Blood samples from the MS patients and the HSs were collected under the routine sterile conditions at the three neurology units taking part in the study and where immediately forwarded to the Microbiology laboratories of the Department of Public Health and Paediatrics, University of Torino, for in vitro assays.

Microorganisms.

Clinical strains of K. pneumoniae and C. albicans, both pathogens commonly found to be responsible for frequent infections in MS patients, were chosen for the in vitro assays. The strains were cultured on differential and selective agar suitable for microbial growth: MacConkey agar for K. pneumoniae and Sabouraud agar for C. albicans (Merck, Darmstadt, Germany). Young colonies (18–24 hours) were inoculated into cryovials and maintained at -80°C for extended storage.

Phagocyte preparation and culture PMNs.

Peripheral venous blood from MS patients and HSs were collected into sterile vacuum tubes containing lithium heparin (15 UI LH/ml blood) and settled at room temperature by gravity for 30 minutes in 2.5% dextran (500,000 molecular weight) in standard saline solution (ratio1:1). The leucocyte-rich plasma supernatant was carefully layered on Ficoll-Paque and centrifuged twice at 1,200g for 15 minutes. Pure PMNs were obtained by lysing residual erythrocytes using hypotonic shock for 30 seconds in sterile distilled water, which were then further centrifuged. Following Bürker chamber counting (Marenfield, Germany), PMN density was adjusted to 106 cells/ml in phosphate buffered saline supplied with 0.1% glucose and 0.1% human albumin. The PMNs were placed into sterile tubes in RPMI 1640, supplemented with 10% fetal calf serum. The viability was assayed by trypan blue exclusion before and after each experiment and was greater than 95%. The time lapse between blood sampling and the beginning of the experiments was <3 hours. The time interval between the harvesting of the PMNs and the start of experiments was < 30 minutes [19].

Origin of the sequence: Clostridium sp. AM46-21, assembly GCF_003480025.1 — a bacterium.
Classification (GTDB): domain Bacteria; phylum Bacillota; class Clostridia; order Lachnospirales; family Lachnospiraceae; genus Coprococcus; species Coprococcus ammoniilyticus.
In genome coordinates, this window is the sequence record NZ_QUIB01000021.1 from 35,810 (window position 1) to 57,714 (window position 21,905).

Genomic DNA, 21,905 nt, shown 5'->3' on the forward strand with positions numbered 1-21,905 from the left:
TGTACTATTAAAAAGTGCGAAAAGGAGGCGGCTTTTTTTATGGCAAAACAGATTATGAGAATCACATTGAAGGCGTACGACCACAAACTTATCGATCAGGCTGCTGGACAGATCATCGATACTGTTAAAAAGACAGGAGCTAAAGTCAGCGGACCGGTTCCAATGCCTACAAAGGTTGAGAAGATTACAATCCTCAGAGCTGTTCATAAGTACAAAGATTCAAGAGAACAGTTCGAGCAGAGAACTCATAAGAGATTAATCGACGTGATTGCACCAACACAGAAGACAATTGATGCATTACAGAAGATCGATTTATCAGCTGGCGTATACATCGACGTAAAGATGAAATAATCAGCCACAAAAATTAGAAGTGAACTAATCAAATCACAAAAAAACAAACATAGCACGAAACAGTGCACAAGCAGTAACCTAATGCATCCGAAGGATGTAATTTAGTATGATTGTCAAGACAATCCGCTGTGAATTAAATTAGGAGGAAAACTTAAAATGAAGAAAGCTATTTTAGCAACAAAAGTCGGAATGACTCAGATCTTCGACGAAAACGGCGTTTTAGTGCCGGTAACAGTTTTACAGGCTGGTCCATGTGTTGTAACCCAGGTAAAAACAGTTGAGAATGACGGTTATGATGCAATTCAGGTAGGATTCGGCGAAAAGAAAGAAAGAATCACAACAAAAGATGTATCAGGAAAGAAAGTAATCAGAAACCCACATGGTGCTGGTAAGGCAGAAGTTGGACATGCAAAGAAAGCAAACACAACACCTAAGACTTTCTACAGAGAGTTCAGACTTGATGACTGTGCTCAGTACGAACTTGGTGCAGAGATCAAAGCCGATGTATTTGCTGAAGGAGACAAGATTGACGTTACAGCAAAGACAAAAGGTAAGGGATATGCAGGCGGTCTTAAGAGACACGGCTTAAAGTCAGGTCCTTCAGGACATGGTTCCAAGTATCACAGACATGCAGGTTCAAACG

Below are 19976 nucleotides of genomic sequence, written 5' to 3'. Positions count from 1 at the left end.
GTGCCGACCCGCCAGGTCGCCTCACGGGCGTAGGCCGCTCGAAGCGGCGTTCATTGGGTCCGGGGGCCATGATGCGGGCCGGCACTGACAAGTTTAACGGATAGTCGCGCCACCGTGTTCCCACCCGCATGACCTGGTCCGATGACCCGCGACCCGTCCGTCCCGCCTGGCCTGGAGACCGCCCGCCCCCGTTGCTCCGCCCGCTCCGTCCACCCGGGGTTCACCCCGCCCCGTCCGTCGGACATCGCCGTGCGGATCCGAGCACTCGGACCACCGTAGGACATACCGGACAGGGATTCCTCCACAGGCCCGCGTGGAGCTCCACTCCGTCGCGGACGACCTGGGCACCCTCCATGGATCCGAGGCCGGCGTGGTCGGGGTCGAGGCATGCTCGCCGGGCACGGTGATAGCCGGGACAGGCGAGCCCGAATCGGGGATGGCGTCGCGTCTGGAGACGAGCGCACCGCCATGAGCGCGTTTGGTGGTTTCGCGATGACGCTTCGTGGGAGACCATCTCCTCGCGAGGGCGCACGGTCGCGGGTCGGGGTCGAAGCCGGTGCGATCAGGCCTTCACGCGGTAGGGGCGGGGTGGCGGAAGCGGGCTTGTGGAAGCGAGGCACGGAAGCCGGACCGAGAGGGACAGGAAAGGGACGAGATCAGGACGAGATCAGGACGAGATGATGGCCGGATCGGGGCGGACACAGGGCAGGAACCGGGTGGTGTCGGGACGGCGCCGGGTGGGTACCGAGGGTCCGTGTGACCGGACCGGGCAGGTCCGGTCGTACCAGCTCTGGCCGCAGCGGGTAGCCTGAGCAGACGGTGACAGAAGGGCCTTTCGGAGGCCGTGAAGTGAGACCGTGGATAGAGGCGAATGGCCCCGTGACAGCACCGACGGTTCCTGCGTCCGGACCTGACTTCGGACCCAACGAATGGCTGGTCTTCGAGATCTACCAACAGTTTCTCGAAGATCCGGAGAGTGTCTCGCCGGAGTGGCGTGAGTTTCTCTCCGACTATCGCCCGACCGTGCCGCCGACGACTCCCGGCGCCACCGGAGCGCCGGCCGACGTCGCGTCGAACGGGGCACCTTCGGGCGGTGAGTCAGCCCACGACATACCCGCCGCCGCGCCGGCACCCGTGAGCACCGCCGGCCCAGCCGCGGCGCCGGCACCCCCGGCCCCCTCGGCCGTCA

Evaluation of intraPMN antimicrobial activity.

The phagocytic intracellular microbial killing activity of both MS and HSs patients was investigated by incubating microorganisms and phagocytes at a ratio of 10:1, for K. pneumoniae and at ratio of 1:1, for C. albicans, at +37°C for 30, 60 and 90 minutes. Intracellular killing was assessed as previously described [19,20]. PMN killing values were expressed as the survival index (SI), which was calculated by adding the number of surviving microorganisms at time zero to the number of survivors at time X and dividing by the number of survivors at time zero. According to this formula, if microbial killing was 100% effective, the SI would be 1. Data were expressed as mean ± SEM.

Pre-treatment assays of HS PMNs with natalizumab

The effects of a highly specific α4-integrin antagonist, natalizumab (NAT—Tysabri, Biogen Idec Limited, Innovation House, Berkshire, UK) on intracellular microbial killing by HS PMNs was investigated by incubating the phagocytes with NAT for 1.5 hours, at the concentrations achieved in vivo (25 μg/ml). Microorganisms were added to PMNs after the pre-treatment and incubated at +37°C in a shaking water bath for periods of 30, 60 and 90 minutes. The microbicidal activity of PMNs was determined as aforementioned.

Quantification of cytokine production

PMNs (obtained from both MS patients and HSs) were stimulated by K. pneumoniae (ratio 10:1) or C. albicans (ratio 1:1) for 30, 60, 90 and 180 minutes. PMN culture supernatants were assayed to evaluate proinflammatory cytokine production i.e. TNF-α; IL-1β, IL-8, by ELISA kits purchased from R&D Systems (USA) and used according to the manufacturer’s instructions.

Oxidative burst assay

The neutrophil ROS production was determined during the respiratory burst, 100 μl of heparin-anticoagulated whole blood samples were incubated in polypropylene tubes with 5 μM PMA (Sigma Aldrich, USA), K. pneumoniae (10:1), C. albicans (1:1), or left untreated, at +37°C for 30 minutes. Then dihydrorhodamine 123 (DHR) solution (Sigma Aldrich, USA), at a concentration of 30 μg/ml, was added to the stimulated and resting samples. After 5 minutes at +37°C, a FACS lysing solution (Becton Dickinson, USA), was added to all tubes to lyse erythrocytes and the cells were then left at room temperature for 20 minutes. After centrifugation, the samples were resuspended in 1 ml of 1% paraformaldehyde to stabilize the cells and then analyzed by flow cytometry using a FACSCalibur CellQuest (BD Biosciences, USA). A total of 10,000 events was collected for each sample and neutrophils were identified by their typical forward and sideward scatter characteristics.

Phenotypic analysis of PMNs apoptosis by flow cytometry